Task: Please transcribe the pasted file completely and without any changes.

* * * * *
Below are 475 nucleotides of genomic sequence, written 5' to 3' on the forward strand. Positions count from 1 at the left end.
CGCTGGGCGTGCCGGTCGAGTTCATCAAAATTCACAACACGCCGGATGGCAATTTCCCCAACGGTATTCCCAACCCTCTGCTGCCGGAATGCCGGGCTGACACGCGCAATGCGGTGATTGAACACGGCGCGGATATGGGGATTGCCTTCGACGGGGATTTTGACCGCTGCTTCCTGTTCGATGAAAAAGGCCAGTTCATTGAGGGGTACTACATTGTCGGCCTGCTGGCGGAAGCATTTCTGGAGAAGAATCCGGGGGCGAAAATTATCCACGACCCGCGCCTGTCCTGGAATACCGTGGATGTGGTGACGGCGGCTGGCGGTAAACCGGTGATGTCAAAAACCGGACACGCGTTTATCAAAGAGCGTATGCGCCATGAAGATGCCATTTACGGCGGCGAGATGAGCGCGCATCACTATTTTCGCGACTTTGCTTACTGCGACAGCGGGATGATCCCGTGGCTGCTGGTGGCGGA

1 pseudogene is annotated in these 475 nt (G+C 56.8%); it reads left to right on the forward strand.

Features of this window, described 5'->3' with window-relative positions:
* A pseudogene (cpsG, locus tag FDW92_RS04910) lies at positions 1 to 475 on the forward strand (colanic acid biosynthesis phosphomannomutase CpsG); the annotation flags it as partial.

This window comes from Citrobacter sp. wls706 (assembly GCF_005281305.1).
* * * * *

Below are 475 nucleotides of genomic sequence, written 5' to 3' on the forward strand. Positions count from 1 at the left end.
CGCTGGGCGTGCCGGTCGAGTTCATCAAAATTCACAACACGCCGGATGGCAATTTCCCCAACGGTATTCCCAACCCTCTGCTGCCGGAATGCCGGGCTGACACGCGCAATGCGGTGATTGAACACGGCGCGGATATGGGGATTGCCTTCGACGGGGATTTTGACCGCTGCTTCCTGTTCGATGAAAAAGGCCAGTTCATTGAGGGGTACTACATTGTCGGCCTGCTGGCGGAAGCATTTCTGGAGAAGAATCCGGGGGCGAAAATTATCCACGACCCGCGCCTGTCCTGGAATACCGTGGATGTGGTGACGGCGGCTGGCGGTAAACCGGTGATGTCAAAAACCGGACACGCGTTTATCAAAGAGCGTATGCGCCATGAAGATGCCATTTACGGCGGCGAGATGAGCGCGCATCACTATTTTCGCGACTTTGCTTACTGCGACAGCGGGATGATCCCGTGGCTGCTGGTGGCGGA

1 pseudogene is annotated in these 475 nt (G+C 56.8%); it reads left to right on the forward strand.

Features of this window, described 5'->3' with window-relative positions:
* A pseudogene (cpsG, locus tag FDW92_RS04910) lies at positions 1 to 475 on the forward strand (colanic acid biosynthesis phosphomannomutase CpsG); the annotation flags it as partial.

This window comes from Citrobacter sp. wls706 (assembly GCF_005281305.1).